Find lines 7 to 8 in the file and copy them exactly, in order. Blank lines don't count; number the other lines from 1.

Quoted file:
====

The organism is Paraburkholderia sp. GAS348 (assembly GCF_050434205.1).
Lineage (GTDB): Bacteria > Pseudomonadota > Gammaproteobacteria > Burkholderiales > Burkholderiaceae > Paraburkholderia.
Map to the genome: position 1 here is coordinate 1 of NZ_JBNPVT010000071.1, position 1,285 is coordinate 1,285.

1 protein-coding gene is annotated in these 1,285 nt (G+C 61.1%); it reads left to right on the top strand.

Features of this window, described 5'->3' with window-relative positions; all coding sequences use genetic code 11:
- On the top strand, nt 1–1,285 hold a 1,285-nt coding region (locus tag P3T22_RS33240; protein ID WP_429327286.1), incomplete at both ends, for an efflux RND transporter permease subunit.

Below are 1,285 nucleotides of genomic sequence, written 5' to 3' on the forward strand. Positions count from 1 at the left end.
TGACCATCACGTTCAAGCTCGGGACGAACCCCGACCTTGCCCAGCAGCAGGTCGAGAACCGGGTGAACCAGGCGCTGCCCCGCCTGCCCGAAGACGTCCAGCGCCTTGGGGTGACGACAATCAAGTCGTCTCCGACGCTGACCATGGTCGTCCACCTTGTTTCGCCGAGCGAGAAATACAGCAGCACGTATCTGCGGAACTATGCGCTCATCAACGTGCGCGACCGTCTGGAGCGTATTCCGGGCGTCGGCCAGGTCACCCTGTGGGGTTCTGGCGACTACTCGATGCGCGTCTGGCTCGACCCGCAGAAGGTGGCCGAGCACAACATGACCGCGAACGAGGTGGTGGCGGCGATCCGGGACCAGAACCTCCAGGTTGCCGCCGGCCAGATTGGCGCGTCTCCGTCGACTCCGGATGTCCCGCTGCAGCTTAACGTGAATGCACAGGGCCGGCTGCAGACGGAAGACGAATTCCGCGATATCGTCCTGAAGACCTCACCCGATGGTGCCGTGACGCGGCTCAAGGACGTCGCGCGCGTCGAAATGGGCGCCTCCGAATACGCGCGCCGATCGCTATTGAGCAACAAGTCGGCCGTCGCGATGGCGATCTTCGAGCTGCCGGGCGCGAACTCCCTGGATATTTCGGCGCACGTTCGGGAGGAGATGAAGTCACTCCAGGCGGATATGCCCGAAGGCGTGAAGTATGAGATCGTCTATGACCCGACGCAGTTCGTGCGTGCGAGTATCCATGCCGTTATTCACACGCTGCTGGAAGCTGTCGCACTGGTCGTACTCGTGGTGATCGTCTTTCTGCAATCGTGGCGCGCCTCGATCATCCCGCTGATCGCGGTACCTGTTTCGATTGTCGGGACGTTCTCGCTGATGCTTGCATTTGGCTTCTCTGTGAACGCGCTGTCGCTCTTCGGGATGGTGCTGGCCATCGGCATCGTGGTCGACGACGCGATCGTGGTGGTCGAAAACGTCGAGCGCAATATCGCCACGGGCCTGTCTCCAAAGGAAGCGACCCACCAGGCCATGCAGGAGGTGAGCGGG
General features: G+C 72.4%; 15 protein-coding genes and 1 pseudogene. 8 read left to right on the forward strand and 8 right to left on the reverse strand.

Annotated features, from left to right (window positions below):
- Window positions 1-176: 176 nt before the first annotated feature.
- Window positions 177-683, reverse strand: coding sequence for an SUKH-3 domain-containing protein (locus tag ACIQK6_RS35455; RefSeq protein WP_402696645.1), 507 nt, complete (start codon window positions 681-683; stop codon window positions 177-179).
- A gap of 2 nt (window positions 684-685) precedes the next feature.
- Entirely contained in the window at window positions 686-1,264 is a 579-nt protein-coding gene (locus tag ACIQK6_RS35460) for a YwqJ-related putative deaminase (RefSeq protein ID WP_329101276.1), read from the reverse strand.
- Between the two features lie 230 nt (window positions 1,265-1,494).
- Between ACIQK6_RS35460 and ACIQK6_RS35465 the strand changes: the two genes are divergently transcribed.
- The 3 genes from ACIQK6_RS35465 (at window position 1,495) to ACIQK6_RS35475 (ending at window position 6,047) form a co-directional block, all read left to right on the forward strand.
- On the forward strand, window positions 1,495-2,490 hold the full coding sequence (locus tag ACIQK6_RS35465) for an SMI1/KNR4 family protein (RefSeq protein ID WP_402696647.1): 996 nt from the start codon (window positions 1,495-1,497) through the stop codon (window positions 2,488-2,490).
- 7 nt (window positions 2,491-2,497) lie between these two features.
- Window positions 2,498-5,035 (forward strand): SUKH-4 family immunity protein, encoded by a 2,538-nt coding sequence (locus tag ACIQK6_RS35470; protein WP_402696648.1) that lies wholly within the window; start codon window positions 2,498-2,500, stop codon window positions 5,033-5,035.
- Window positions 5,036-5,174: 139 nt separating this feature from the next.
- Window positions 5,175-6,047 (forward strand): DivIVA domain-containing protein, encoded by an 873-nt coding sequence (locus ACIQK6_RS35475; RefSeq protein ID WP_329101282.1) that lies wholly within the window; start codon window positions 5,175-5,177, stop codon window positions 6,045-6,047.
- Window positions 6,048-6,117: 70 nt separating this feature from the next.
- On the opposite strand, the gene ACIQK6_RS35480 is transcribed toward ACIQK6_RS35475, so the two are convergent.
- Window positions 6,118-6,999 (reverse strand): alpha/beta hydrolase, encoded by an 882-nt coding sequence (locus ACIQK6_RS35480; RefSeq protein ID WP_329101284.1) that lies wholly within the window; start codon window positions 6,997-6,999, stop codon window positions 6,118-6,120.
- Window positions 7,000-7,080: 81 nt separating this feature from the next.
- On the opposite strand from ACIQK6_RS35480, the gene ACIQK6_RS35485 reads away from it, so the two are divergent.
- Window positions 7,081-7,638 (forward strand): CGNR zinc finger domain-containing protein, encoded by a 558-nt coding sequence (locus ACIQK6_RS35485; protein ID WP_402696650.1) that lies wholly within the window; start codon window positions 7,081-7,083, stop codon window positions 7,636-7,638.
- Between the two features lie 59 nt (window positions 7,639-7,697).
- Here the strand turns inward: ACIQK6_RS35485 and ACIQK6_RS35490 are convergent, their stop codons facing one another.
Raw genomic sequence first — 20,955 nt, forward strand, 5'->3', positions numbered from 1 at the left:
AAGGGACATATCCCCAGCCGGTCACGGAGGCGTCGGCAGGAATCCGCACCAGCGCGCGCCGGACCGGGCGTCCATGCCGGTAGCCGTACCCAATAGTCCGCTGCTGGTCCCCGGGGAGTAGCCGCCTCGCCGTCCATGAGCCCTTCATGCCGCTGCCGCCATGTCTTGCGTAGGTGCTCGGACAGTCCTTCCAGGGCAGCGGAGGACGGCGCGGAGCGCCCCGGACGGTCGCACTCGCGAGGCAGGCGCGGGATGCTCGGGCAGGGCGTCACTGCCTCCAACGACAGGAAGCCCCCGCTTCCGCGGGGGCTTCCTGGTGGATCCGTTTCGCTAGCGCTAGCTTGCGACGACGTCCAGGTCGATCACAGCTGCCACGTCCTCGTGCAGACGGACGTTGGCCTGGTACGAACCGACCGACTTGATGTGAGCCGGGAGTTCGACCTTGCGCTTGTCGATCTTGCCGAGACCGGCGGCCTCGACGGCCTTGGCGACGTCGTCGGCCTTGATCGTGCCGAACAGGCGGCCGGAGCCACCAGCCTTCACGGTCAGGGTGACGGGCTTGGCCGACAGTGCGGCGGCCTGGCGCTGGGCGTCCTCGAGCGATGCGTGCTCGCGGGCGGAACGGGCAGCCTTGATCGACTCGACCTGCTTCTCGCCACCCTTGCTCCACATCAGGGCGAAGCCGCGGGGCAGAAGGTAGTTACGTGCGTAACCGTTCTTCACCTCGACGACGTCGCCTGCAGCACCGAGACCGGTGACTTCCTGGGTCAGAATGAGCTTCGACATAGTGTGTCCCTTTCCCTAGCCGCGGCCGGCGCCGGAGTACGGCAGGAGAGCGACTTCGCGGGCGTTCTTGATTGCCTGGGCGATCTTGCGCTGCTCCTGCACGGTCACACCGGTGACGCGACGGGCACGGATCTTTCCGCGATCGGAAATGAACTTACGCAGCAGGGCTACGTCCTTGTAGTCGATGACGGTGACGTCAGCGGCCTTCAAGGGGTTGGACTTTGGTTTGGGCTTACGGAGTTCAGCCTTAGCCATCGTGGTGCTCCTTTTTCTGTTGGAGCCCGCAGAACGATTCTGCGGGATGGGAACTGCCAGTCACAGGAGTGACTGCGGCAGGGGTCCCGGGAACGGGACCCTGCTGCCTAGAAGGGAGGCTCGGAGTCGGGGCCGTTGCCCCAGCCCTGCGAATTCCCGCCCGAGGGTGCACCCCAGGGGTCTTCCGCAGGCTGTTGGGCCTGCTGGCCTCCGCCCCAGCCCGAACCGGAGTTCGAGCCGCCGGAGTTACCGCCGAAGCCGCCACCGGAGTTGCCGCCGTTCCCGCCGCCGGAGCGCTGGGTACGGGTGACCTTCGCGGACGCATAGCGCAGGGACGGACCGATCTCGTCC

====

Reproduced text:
Below are 1,285 nucleotides of genomic sequence, written 5' to 3' on the forward strand. Positions count from 1 at the left end.
TGACCATCACGTTCAAGCTCGGGACGAACCCCGACCTTGCCCAGCAGCAGGTCGAGAACCGGGTGAACCAGGCGCTGCCCCGCCTGCCCGAAGACGTCCAGCGCCTTGGGGTGACGACAATCAAGTCGTCTCCGACGCTGACCATGGTCGTCCACCTTGTTTCGCCGAGCGAGAAATACAGCAGCACGTATCTGCGGAACTATGCGCTCATCAACGTGCGCGACCGTCTGGAGCGTATTCCGGGCGTCGGCCAGGTCACCCTGTGGGGTTCTGGCGACTACTCGATGCGCGTCTGGCTCGACCCGCAGAAGGTGGCCGAGCACAACATGACCGCGAACGAGGTGGTGGCGGCGATCCGGGACCAGAACCTCCAGGTTGCCGCCGGCCAGATTGGCGCGTCTCCGTCGACTCCGGATGTCCCGCTGCAGCTTAACGTGAATGCACAGGGCCGGCTGCAGACGGAAGACGAATTCCGCGATATCGTCCTGAAGACCTCACCCGATGGTGCCGTGACGCGGCTCAAGGACGTCGCGCGCGTCGAAATGGGCGCCTCCGAATACGCGCGCCGATCGCTATTGAGCAACAAGTCGGCCGTCGCGATGGCGATCTTCGAGCTGCCGGGCGCGAACTCCCTGGATATTTCGGCGCACGTTCGGGAGGAGATGAAGTCACTCCAGGCGGATATGCCCGAAGGCGTGAAGTATGAGATCGTCTATGACCCGACGCAGTTCGTGCGTGCGAGTATCCATGCCGTTATTCACACGCTGCTGGAAGCTGTCGCACTGGTCGTACTCGTGGTGATCGTCTTTCTGCAATCGTGGCGCGCCTCGATCATCCCGCTGATCGCGGTACCTGTTTCGATTGTCGGGACGTTCTCGCTGATGCTTGCATTTGGCTTCTCTGTGAACGCGCTGTCGCTCTTCGGGATGGTGCTGGCCATCGGCATCGTGGTCGACGACGCGATCGTGGTGGTCGAAAACGTCGAGCGCAATATCGCCACGGGCCTGTCTCCAAAGGAAGCGACCCACCAGGCCATGCAGGAGGTGAGCGGG